”Micropop” is used to describe the attitude or approach to life that creates an unique and original path of living or aesthetics by combining fragments gathered from various places, without relying on institutional morals or major ideologies.[…]”minor” position vis-à-vis the major culture that surrounds them, in the same manner as immigrants and children do. Those people – forced to function within the major culture without having sufficient tools to do so – make do with what they have, trying to fill in the gaps through leaps of imagination,….Micropop represents an attitude that expresses the efforts of individuals, in the final stage of post-modern culture, to find a way to survive.-.., the people of Micropop have broadened the possibilities of renewing our sensation, and giving rebirth to the values of the world in which human live.” (Midori Matsui, The Age of Micropop: The New Generation of Japanese Artists, Parco Publishing, Tokyo, 2007)“

Micropop is an aesthetic movement of a certain group of Japanese artists born between 1968 and 1980 when raised to frame during the 1990s and Japan’s “Lost Decade” of radically declining national economy. Compared to their parents’ generation who celebrated the new nations rapidly growing economy, young people of Makiko’s generation had started having doubt to the worship of growth. This led them to the action of not growing, becoming adult-children was the way they express their resistance to the old generation and society. To give up changing, the mood of melancholy covered them. For example, describe herself as “A sad monster” in answer of “who are you?” in an interview of Phaidon. (Phaidon, Inside the mind of Makiko Kudo, https://uk.phaidon.com/agenda/art/articles/2012/february/27/inside-the-mind-of-makiko-kudo/ ) I can see her sensitive emotional personality in her lyrical atmospheric painting. The relaxed and honest brush stroke carries the dense colour compositions  and reflect her imaginary world. Plants and flowers are frequent motifs in her paintings. They are drawn evenly and equally with care one by one. Building, road any inanimate objects are brought to life in freshness and simplicity of form. We can see similarity in Herni Rousseau’s paintings. He never mastered any traditional method, the leaves were painted carefully individually, figures are rigid and more like wood. The time of the introduction of industrial machines, beauty and creativity were eliminated from from the work of people, pure immediate expression of an artist’s sense was considered to be true creativity by society at that time. Her delicate brush strokes remind us of the naïve artist. For being Japanese and her manga illustrated style figure may lead to be linked under “superflat” [1]declared by Takashi Murakami. However, Makiko doesn’t use manga itself as her main theme not as much as other artists from Kaikaikiki such as Aya Takano who  describes herself as a manga writer. Makiko’s manga style figures appeared from her unconsciousness. In the same interview she said “The world has so much trouble, but I think it’s still beautiful ” Her attitude is not to deny the world outside of her own, the children in her paintings are her resistance and suggestion to a modern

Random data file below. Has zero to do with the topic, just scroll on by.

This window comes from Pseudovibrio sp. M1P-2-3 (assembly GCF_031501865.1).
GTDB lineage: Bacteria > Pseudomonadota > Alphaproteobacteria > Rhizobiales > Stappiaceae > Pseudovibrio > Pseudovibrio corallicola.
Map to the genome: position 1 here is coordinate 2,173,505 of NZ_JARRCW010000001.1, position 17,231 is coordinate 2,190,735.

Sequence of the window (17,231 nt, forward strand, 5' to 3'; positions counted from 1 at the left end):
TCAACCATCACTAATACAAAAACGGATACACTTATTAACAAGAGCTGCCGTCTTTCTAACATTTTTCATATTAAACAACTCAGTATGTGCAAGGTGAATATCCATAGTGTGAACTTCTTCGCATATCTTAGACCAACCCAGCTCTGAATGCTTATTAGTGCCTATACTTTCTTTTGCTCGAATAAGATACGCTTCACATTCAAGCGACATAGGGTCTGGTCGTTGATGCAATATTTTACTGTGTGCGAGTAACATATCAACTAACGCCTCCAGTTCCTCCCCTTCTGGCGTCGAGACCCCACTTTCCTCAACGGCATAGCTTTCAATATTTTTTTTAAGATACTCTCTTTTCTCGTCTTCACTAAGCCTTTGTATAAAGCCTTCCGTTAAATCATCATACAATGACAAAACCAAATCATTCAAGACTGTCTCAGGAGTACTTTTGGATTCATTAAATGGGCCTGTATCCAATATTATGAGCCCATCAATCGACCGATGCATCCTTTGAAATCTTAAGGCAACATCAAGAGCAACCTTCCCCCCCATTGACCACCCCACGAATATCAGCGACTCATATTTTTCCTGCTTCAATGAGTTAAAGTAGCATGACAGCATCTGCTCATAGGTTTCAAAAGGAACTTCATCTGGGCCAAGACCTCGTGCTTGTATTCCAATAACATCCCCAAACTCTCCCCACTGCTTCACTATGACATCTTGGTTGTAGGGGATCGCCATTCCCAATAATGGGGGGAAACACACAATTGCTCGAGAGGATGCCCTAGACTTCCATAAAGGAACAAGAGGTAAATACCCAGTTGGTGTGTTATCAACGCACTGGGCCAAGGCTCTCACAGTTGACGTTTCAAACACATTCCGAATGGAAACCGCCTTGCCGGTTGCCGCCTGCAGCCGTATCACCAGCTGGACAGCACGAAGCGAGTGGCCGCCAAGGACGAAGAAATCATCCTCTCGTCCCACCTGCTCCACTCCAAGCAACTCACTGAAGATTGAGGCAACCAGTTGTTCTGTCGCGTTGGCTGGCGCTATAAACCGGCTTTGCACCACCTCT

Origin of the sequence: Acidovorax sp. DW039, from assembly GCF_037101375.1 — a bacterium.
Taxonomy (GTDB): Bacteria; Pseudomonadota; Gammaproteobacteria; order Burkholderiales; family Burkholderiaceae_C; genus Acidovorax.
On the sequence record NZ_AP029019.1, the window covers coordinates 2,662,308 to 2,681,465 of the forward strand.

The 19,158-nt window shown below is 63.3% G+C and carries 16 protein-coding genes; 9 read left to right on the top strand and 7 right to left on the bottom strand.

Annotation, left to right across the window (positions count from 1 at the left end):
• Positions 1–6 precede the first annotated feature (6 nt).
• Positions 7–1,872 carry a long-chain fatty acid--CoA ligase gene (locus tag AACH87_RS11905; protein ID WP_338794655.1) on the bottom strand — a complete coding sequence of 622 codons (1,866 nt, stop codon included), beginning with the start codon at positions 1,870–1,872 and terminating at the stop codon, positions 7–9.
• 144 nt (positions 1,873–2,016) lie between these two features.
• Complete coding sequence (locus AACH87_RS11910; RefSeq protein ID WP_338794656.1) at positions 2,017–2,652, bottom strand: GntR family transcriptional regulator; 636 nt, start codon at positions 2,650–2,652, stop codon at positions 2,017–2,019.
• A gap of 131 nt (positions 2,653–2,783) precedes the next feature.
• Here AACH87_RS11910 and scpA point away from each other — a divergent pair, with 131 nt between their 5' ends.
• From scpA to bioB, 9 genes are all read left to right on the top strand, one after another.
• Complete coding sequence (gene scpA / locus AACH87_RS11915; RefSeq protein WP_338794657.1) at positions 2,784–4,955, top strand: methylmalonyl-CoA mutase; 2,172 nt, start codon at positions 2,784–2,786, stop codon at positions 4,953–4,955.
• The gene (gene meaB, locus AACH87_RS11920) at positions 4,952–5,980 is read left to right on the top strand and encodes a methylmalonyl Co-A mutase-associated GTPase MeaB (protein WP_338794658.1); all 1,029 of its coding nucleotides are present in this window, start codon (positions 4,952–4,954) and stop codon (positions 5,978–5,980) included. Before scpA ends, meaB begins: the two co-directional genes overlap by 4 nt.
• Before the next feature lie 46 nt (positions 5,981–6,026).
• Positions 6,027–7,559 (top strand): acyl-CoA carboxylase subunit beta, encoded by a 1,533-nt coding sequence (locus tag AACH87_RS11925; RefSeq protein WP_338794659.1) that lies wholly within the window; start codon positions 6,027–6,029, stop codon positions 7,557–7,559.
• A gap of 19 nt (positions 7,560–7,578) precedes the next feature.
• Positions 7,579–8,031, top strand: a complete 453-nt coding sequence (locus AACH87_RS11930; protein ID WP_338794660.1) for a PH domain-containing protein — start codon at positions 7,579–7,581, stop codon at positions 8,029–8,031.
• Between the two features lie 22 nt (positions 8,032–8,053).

society of establishments of institutions, an example of a what the boundaryless world could be like.  

To re-experience by making paintings is the a to process overwhelming issues such as nature or societies, that’s we cannot change easily. Like Henri Rousseau and other Sunday Painters they indulge themselves in their imaginary visions and fantasies, and escaping from unavoidable reality. To paint is to fill the gap between their ideal reality and the reality outside of their studio. Artist’s imagination is a way to understand ours scene. It appears as a mark the painter’s gesture on the surface of the painting. To break to the surface owns of private view allows us to see hidden elements in our world.

References

Judith N, Peter Doig, 2008, Tate, London

Midori M, The Age of Micropop: The New Generation of Japanese Artists, Parco Publishing, Tokyo, 2007

https://uk.phaidon.com/agenda/art/articles/2012/february/27/inside-the-mind-of-makiko-kudo/

Bibliography

Judith N, Peter Doig, 2008, Tate, London

Charlotte M, (2006) Painting People, Thames & Hudson Ltd, London

David E, (2011) Bye Bye Kitty!!!, Yale University Press, United States

Carolyn K, (1976) Henri Rousseau, Academy Editions, London

Bobbefantenmuseum, (2003) Peter Doig – Charley’s Space, Hatje Cant Verlag, Germany

Werner S, (2000) Henri Rousseau: Dreams of the Jungle, Prestel, New York

Tate (29.12.2018) https://www.tate.org.uk/whats-on/tate-modern/exhibition/pop-life-art-material-world/pop-life-art-material-world-explore-15

[1] Superflat; A term created by Takashi Murakami to take inspiration from the visual styles of Japanese popular culture from otaku, anime and manga to the cute kawaii aesthetics to a leveling out this between high and popular culture.